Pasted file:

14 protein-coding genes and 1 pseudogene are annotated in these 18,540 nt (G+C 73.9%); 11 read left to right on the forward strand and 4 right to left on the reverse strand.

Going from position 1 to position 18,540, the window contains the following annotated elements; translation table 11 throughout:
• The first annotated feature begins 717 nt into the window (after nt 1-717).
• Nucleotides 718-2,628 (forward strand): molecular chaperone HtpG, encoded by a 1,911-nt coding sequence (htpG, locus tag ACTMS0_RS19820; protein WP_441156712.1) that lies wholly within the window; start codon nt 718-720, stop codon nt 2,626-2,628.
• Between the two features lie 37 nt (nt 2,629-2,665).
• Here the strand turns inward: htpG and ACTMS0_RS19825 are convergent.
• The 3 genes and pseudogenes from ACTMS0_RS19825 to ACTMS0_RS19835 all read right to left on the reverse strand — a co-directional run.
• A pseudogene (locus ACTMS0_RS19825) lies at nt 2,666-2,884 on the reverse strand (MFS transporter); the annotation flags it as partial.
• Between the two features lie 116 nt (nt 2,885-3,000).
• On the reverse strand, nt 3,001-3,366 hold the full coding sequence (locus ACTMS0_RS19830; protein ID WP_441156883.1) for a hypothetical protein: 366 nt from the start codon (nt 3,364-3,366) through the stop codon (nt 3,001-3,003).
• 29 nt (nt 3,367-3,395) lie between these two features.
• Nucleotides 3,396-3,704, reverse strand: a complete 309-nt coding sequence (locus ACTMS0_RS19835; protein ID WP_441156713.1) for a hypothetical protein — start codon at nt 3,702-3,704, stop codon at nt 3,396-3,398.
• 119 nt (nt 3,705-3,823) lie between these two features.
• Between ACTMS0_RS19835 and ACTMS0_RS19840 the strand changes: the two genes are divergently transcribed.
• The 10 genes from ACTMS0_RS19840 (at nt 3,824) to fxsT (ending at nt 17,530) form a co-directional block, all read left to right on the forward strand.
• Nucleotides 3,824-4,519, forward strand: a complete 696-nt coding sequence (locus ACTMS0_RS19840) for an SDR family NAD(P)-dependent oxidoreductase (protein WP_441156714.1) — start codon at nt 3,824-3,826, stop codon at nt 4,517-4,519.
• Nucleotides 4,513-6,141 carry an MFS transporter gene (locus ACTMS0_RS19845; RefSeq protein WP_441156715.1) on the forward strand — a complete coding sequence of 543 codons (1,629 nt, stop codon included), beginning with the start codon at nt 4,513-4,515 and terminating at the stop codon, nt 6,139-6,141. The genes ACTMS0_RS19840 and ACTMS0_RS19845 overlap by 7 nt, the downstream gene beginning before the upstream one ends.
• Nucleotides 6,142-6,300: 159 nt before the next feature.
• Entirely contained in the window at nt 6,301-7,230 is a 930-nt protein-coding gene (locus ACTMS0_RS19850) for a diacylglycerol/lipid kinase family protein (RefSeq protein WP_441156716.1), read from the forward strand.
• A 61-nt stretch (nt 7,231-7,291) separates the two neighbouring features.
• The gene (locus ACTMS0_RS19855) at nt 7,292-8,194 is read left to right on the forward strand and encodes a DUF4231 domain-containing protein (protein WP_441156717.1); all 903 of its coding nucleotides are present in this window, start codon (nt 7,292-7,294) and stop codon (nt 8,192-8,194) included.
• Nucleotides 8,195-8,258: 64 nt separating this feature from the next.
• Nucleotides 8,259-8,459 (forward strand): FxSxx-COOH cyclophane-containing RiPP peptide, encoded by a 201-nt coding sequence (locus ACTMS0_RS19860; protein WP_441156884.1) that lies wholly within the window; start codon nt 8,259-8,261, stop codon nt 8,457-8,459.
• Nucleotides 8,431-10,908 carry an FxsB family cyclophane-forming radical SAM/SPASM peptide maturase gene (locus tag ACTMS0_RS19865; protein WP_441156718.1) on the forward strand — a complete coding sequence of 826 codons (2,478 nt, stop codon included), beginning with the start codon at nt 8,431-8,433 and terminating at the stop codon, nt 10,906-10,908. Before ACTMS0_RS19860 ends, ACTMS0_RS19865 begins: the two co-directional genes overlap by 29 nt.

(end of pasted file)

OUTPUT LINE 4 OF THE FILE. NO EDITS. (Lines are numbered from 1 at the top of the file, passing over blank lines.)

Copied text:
• Nucleotides 718-2,628 (forward strand): molecular chaperone HtpG, encoded by a 1,911-nt coding sequence (htpG, locus tag ACTMS0_RS19820; protein WP_441156712.1) that lies wholly within the window; start codon nt 718-720, stop codon nt 2,626-2,628.